Despite the Southwest monsoon in late May, which triggered flooding and landslides in the country’s southwest provinces, country-wide drought conditions are ongoing with the total affected population reaching over two million people in early September. However, the figures reported by the Disaster Management Centre have reduced due to brief inter-monsoonal rains experienced in mid-September across various districts. The UN however says these rains are unlikely to significantly alleviate the ongoing drought conditions which are predicted to continue in the coming weeks.In March 2017, one-quarter of households were seriously concerned about access to drinking water with levels of water available for general household use declining. According to assessments in August by the World Food Programme (WFP) and Ministry of Disaster Management, 45% of communities have reported that their closest reservoirs are now empty, with overall water levels in reservoirs at 18% in the beginning of August compared to 47% this time last year. Several suicides have been directly attributed to the effects of the drought in Sri Lanka, the Asia Pacific Daily (APD) news quoted the United Nations (UN) office in Sri Lanka as saying.Since late 2016, Sri Lanka has been experiencing a lack of rainfall which has developed into what is believed to be the worst drought in 40 years, with significant impacts on the economic activity, livelihoods and lives of communities. According to the Department of Agriculture, due to the floods in May and ongoing drought impacting the primary and secondary harvests of 2017, the rice production for 2017 is expected to be the lowest paddy production in the last 10 years. The production forecast for 2017 will be sufficient for just over 7 months of household consumption. As a result, over 300,000 households are estimated to be food insecure with many households limiting their food intake and in some cases eating just one meal a day.The inability of farmers to cultivate their land has also caused the availability of agricultural work to decline and consequently in many drought-affected communities, indebtedness is rising. 50% of households surveyed in a recent World Food Programme assessment reported that their debts have almost doubled compared to 2016 due to a lack of agriculture based income.The UN says this is having serious consequences for the health and wellbeing of communities, with several suicides being directly attributed to the effects of the drought. (Colombo Gazette) As of Tuesday, a total of 1,927,069 people were estimated to be affected by the drought across 17 districts, according to the Disaster Management Centre in Sri Lanka.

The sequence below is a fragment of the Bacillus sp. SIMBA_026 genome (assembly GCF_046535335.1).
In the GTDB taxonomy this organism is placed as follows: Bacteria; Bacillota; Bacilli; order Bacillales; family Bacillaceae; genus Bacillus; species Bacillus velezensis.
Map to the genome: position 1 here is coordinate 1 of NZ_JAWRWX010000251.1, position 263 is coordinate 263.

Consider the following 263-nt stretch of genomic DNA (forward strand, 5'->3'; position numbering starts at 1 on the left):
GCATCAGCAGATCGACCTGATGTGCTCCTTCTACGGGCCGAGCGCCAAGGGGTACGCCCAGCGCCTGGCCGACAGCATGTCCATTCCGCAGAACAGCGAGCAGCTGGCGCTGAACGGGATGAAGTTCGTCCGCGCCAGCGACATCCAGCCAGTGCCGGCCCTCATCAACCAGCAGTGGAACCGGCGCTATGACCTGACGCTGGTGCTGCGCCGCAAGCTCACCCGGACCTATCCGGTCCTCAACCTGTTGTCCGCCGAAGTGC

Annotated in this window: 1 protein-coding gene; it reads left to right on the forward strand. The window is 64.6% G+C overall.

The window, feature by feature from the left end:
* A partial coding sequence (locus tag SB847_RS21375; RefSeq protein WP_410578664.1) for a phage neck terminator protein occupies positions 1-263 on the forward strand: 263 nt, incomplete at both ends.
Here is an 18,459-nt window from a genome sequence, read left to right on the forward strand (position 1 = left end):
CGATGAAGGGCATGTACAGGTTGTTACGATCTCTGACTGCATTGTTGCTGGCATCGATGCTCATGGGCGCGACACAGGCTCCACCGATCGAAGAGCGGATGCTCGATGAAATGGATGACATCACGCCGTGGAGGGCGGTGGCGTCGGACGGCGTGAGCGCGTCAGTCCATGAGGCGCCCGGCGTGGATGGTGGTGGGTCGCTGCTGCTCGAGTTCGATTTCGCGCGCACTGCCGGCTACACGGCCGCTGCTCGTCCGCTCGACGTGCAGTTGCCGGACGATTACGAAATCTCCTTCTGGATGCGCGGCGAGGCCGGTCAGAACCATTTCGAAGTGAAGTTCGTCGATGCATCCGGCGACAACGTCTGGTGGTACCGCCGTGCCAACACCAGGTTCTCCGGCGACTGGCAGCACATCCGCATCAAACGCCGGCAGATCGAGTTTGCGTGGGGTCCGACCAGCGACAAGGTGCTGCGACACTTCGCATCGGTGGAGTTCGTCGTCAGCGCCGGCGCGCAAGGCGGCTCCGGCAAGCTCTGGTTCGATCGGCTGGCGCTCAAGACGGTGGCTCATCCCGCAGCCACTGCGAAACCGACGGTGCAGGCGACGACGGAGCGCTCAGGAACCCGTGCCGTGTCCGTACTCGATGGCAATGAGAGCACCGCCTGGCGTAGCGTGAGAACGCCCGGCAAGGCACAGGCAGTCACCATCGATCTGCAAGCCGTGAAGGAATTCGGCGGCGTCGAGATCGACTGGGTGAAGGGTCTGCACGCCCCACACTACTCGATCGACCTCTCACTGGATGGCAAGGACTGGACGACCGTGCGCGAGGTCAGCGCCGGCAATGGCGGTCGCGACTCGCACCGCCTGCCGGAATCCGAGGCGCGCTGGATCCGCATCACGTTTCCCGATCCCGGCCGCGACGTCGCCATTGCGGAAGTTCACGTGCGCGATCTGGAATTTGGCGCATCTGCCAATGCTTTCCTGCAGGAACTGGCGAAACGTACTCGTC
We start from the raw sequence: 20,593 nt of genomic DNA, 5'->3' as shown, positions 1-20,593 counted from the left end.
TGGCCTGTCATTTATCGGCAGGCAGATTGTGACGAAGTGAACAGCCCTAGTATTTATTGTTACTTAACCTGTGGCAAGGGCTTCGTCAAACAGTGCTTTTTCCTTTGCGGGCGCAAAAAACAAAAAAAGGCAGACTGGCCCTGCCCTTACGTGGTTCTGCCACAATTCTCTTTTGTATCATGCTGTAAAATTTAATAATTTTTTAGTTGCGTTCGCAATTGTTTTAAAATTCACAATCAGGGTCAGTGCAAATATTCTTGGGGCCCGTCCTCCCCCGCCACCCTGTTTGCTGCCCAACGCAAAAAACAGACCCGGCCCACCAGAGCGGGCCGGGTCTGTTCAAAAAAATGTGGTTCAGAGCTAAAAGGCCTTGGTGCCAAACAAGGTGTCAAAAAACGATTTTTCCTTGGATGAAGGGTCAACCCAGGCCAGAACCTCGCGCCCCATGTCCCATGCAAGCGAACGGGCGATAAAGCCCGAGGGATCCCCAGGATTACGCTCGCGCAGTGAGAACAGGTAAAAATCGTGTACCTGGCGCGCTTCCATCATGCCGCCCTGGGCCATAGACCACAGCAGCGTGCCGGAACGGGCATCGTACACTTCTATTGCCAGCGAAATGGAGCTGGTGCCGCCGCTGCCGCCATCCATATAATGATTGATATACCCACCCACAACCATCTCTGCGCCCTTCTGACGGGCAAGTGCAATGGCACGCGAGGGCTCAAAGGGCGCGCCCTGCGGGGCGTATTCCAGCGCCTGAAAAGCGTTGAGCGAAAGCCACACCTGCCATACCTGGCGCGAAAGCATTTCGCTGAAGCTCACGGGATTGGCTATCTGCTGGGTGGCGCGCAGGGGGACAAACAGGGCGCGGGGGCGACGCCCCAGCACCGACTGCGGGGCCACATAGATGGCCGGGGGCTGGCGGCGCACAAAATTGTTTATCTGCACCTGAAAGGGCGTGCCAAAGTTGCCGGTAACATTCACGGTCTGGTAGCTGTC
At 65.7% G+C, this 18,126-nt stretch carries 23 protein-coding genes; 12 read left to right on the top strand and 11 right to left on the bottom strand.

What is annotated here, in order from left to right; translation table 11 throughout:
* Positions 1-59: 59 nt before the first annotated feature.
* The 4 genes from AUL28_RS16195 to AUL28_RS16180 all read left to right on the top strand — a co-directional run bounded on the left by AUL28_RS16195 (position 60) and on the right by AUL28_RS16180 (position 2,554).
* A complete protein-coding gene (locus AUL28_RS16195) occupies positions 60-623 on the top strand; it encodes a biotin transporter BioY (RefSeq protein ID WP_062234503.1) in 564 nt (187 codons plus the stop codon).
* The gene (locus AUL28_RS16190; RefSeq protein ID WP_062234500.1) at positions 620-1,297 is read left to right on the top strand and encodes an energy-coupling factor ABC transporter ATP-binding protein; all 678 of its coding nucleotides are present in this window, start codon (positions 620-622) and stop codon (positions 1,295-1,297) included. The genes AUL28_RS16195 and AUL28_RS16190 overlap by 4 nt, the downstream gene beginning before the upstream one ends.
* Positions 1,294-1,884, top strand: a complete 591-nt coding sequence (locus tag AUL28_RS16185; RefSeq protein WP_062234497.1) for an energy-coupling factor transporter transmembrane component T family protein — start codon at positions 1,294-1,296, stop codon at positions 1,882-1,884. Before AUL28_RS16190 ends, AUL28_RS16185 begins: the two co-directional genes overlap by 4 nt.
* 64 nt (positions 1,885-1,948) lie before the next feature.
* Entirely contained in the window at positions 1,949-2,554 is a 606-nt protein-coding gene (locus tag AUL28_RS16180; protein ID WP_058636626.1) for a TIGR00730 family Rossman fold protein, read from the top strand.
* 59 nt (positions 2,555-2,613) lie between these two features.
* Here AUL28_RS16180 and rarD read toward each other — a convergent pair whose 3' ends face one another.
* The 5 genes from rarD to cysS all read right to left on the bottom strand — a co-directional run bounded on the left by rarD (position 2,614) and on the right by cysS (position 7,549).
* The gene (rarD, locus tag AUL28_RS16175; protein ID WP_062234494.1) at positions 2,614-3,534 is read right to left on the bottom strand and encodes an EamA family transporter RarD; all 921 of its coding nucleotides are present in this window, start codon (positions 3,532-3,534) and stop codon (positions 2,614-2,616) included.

Day three of the 2019 federal election campaign sees the leaders hunkering down in Ontario and Quebec after Thursday’s leaders debate. In this live story, we’ll be tracking the campaign news as it happens.4:00 p.m. — A PPC candidate spat erupts over anti-racist videoA People’s Party of Canada candidate says he was booted from the party for asking leader Maxime Bernier to denounce racism in his ranks, but the party says it’s because Coquitlam–Port Coquitlam candidate Brian Misera broke elections rules.Misera posted a series of social media videos decrying racism in the party and complaining about being confronted about it while campaigning.“I mean, you should understand how hard it is to go out and canvas and talk to people. I don’t want to be berated by people who think I’m an actual Nazi,” said Misera.Story continues belowThis advertisement has not loaded yet,but your article continues below.The next day, Misera was out of the party, which he attributed to his criticism of the leader. But now the PPC is saying they booted the candidate for violating election rules about candidates acting as their own financial agent.Hmm, @MaximeBernier’s camp is saying former PPC candidate @BrianMisera wasn’t booted for asking Bernier to denounce racism – he was booted for violating Elections Canada rules after admitting to being his own Financial Agent. #cdnpoli pic.twitter.com/gvwAQGpZm3— Rachel Gilmore (@atRachelGilmore) September 13, 20192:00 p.m. — More social media pitfalls for candidatesThe early days of the campaign are still turning up surprises for the parties about their candidates’ social media history.One Conservative candidate apologized for past comments on social media, while another has stepped aside, writes Tom Blackwell.Arpan Khanna, the candidate for Brampton North, apologized for allegedly homophobic comments he made on Twitter nine years ago, when he said he was a teenager. Cameron Ogilvie, who was the Conservative candidate in Winnipeg North, stepped aside over offensive comments he had made about Muslims.The NDP has had two candidates step aside and, before the campaign kicked off, the Liberals turfed a candidate in Montreal for comments that Jewish advocacy group B’Nai Brith decried as anti-Semitic.10:20 a.m. — Scheer offers up a transit tax creditConservative leader Andrew Scheer thinks his proposed public transit tax credit will save some families up to $1,000 a year.That tax credit is a policy brought in by the Harper government, which was quickly dumped by Justin Trudeau’s Liberal government. Some economists have thrown cold water on the idea that the tax credit can influence behaviour and push people to take transit who wouldn’t have done so otherwise.10:15 a.m. — Trudeau leaves the door open on Bill 21 interventionAsked again about Quebec’s Bill 21 on religious symbols, Liberal leader Justin Trudeau repeated his line that he personally deplores the law, but thinks any intervention by the federal government would be “counter-productive.” Trudeau did say that he’s not entirely closing the door on a possible intervention, though.Trudeau was in Trois-Rivières to boost a plan to provide start-up money for entrepreneurs.9:45 a.m. — Singh tackles cell phone and internet billsNDP leader Jagmeet Singh thinks his plan to cap cell phone and internet bills will save some Canadians up to $250 a year.“I don’t want to make anyone an enemy but I do want to take on the powerful,” said Singh. That’s been a constant theme of the NDP campaign so far — Singh talks a lot about having the “courage” to take on powerful interests.“We are paying some of the highest bills in the world when we talk about cell phones and internet services,” said Singh.9 a.m. — Where are the leaders today?Conservative leader Andrew Scheer will be in Mississauga, Etobicoke, and Brampton on Friday. He kicks off his day at a GO Transit garage in Mississauga, where he will be taking questions from reporters.NDP leader Jagmeet Singh will be spending his day in Toronto, first bu detailing his party’s plan to lower Canadians’ cellphone and internet bills, followed by a speech to the Canadian Club and then a pizza party at Olivia Chow’s house.Liberal leader Justin Trudeau begins his day in Trois-Rivières, Quebec, where he will make a policy announcement at 9:30 a.m. Then it’s on to Saint-Hubert, before finishing the day in Montréal, where he will speak at a campaign rally.Elizabeth May will be staying in Toronto on Friday morning for media interviews, before returning to B.C. in the evening to open a campaign office in Mission, B.C.